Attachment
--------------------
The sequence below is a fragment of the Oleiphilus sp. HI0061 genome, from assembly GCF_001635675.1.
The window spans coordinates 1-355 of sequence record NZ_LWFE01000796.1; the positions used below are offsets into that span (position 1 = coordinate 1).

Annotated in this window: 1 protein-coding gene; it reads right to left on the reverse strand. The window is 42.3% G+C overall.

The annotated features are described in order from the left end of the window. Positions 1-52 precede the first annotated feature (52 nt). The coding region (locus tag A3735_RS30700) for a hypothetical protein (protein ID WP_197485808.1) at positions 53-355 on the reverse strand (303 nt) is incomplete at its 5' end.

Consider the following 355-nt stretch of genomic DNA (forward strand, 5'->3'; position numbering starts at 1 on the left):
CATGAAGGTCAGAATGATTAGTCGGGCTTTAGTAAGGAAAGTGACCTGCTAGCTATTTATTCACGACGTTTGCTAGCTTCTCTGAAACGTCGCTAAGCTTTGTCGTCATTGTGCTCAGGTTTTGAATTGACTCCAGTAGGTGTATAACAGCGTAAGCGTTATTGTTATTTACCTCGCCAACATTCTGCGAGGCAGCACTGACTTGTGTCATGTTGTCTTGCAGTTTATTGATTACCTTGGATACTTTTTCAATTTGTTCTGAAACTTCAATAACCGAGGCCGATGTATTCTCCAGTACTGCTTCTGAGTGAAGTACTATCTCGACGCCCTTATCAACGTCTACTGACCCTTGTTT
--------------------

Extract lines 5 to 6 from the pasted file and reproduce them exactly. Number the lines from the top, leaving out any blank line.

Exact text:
Consider the following 355-nt stretch of genomic DNA (forward strand, 5'->3'; position numbering starts at 1 on the left):
CATGAAGGTCAGAATGATTAGTCGGGCTTTAGTAAGGAAAGTGACCTGCTAGCTATTTATTCACGACGTTTGCTAGCTTCTCTGAAACGTCGCTAAGCTTTGTCGTCATTGTGCTCAGGTTTTGAATTGACTCCAGTAGGTGTATAACAGCGTAAGCGTTATTGTTATTTACCTCGCCAACATTCTGCGAGGCAGCACTGACTTGTGTCATGTTGTCTTGCAGTTTATTGATTACCTTGGATACTTTTTCAATTTGTTCTGAAACTTCAATAACCGAGGCCGATGTATTCTCCAGTACTGCTTCTGAGTGAAGTACTATCTCGACGCCCTTATCAACGTCTACTGACCCTTGTTT